Cell Tower health effects still uncertain

Cell Tower health effects still uncertain

By Joe Baker

By Joe Baker

Senior Editor

Buried in the Telecommunications Act of 1966 was the statement that zoning for cell phone tower sites could not be based on “the environmental effects of radio-frequency emissions, to the extent that such facilities comply with the FCC regulations concerning such emissions.”

The wording was a sneaky way to include health effects on humans in the category of environmental effects.

The entire issue of radio frequency (RF) emissions has become a complex one with respect to their effects on the human body. No conclusive studies seem to exist, despite a fair amount of research

Concern about this portion of the electromagnetic spectrum spans many years. The research that has been done has generated considerable controversy. That controversy shows no signs of slowing down.

Many places have banned or restricted cell tower placement until more definitive answers on the health hazard issue are produced. Rockford decided to go ahead with installations despite questions about hazards.

Radiation is a part of our environment, like it or not, but it is not without dangers. There are two types of radiation-ionizing and non-ionizing. The first is short wavelength radiation, such as X-rays and ultraviolet light; the latter is the type of radiation emitted by powerlines, radios, TV, microwave ovens and cellular phones.

Ionizing radiation has the power to cause permanent damage to cells, creating cancers and genetic mutations. Longer wave radiation was believed to be harmless because of lower power. But the longer waves can have thermal effects on human tissue.

FCC safety guidelines for this radiation are based on those effects. Yet, there is considerable evidence that non-thermal effects pose some serious effects for humans. Among the results of this non-thermal radiation are various cancers, birth defects, immune system suppression and others.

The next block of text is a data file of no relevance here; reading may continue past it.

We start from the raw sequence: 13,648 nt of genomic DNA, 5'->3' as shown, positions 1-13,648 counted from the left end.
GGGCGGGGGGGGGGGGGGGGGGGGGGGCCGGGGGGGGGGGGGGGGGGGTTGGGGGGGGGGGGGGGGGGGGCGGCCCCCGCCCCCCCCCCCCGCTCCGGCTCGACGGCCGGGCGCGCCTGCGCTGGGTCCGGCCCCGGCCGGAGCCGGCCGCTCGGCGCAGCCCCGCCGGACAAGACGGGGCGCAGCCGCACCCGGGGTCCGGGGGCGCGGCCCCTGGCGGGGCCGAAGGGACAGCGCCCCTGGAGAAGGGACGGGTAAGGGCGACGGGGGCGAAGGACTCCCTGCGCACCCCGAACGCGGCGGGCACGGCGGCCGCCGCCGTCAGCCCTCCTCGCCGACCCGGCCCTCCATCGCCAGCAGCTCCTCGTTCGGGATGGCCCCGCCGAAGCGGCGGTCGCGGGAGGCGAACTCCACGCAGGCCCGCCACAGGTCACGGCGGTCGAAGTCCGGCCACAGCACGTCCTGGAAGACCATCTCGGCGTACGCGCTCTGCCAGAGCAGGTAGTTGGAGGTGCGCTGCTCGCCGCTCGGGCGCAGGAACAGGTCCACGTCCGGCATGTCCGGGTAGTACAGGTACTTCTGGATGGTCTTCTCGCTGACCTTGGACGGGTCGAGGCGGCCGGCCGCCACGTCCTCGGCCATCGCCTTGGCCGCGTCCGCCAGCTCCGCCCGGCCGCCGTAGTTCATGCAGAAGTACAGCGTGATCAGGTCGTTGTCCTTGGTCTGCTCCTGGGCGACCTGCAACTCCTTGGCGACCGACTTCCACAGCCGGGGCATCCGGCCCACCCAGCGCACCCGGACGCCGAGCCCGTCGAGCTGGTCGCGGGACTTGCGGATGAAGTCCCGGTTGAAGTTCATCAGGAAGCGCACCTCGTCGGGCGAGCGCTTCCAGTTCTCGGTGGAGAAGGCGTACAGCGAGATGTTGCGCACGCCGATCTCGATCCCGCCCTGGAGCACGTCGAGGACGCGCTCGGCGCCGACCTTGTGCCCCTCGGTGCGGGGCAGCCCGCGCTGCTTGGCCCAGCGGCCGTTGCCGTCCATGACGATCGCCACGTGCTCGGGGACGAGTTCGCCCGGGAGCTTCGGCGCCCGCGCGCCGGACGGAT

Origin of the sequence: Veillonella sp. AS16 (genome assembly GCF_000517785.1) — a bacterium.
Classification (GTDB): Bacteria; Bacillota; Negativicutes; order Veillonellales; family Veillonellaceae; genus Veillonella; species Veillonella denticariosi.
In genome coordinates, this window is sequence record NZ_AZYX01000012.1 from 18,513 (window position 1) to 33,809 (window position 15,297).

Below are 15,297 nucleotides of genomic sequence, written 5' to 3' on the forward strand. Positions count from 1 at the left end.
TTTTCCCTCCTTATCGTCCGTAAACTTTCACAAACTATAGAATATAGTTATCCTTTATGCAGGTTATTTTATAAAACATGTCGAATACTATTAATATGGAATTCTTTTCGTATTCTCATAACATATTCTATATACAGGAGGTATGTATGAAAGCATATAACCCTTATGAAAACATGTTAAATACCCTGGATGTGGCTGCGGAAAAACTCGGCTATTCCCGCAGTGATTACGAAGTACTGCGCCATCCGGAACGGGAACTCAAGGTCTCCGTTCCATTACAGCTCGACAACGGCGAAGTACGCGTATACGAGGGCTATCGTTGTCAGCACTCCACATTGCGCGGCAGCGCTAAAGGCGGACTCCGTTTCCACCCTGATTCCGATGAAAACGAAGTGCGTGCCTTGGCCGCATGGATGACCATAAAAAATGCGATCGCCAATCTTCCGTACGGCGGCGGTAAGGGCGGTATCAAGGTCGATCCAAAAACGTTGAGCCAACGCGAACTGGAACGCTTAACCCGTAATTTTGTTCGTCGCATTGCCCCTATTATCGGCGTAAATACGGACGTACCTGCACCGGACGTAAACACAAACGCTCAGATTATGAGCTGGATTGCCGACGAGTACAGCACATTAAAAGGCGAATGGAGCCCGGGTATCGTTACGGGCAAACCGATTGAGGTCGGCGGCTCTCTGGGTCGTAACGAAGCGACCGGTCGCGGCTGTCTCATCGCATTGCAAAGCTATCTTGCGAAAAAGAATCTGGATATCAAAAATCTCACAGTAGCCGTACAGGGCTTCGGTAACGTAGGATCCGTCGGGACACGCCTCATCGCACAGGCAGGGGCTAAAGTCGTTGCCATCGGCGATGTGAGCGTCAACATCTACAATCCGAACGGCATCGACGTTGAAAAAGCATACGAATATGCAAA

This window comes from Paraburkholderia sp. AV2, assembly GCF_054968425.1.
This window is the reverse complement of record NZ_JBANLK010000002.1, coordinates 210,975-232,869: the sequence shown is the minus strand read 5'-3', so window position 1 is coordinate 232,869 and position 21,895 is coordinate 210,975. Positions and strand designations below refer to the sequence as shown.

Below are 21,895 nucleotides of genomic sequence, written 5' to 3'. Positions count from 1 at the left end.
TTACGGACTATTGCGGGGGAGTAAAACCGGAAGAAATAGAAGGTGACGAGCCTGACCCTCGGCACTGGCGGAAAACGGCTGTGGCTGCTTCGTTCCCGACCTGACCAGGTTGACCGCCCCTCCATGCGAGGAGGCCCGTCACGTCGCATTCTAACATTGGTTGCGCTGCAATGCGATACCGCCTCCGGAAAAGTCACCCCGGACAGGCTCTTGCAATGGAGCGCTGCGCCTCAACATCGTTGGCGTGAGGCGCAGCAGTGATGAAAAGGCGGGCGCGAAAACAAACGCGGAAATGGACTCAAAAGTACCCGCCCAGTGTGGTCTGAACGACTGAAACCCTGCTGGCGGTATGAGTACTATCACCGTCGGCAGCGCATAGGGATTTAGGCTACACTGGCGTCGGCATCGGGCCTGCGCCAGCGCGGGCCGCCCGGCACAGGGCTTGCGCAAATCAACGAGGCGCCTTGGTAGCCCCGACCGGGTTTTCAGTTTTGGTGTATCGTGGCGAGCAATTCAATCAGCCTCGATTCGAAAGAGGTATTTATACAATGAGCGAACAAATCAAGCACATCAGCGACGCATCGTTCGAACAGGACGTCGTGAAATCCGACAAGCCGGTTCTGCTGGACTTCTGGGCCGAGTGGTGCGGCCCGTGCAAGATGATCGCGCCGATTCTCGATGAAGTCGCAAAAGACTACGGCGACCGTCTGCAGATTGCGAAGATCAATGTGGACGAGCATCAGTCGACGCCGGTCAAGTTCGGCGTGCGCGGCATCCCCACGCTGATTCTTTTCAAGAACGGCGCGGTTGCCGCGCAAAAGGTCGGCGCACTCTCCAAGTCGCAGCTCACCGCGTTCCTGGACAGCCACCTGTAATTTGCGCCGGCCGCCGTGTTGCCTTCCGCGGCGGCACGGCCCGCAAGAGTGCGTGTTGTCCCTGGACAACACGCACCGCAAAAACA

Researchers have found baffling “nonlinear effects” which point to the most profound effects at the lowest exposures.

One scientist, at an Air Force laboratory in New Mexico in 1992, said non-thermal effects produced at levels beneath today’s limits should be given more attention. Cletus Kanavy said the effects of greatest concern are: “behavioral aberrations, neural network perturbations, fetal tissue damage, cataractogenesis, metabolic changes, altered blood chemistry and suppression of the endocrine and immune systems.”

The industry cites its own studies, performed by its own engineers and paid for by the government, which promulgate the results as safety standards. The wireless industry generally maintains that low energy emissions pose little or no health threat to people. They say the hazard is not the cell tower, but the antenna mounted on it, and direct exposure to that antenna would be necessary to produce any adverse health effects.

The Rock River Times requested comment from the Cellular Telecommunications Industry Association on this issue. Our calls were not returned.

The telecommunications industry is a powerful lobby. They don’t like local restrictions. They seek interstate commerce status to avoid local control. If they win at the federal level, they believe, they win in all the states.

More than 50 scientists and public health officials in the Boston area recently petitioned the EPA to stop the buildout of a personal communications system (PCS) phone network in that city. The petition was ignored.

Dr. Henry Lai of Seattle has spent years researching the effects of radio frequency radiation. He commented: “An important question regarding the biological effects of RFR is whether the effects are cumulative, that is, after repeated exposure, will the nervous system adapt to the perturbation and, with continued exposure, when will homeostasis break down, leading to irreparable damage? The question of whether an effect will cumulate over time with repeated exposure is particularly important in considering the possible health effects of mobile telephone usage, since it involves repeated exposure of short duration over a long period of time.”

In the case of the handset user, the exposure is voluntary. For those who must live near a cell phone tower, it is not. That is reason enough for more and better research before these towers are allowed to proliferate.

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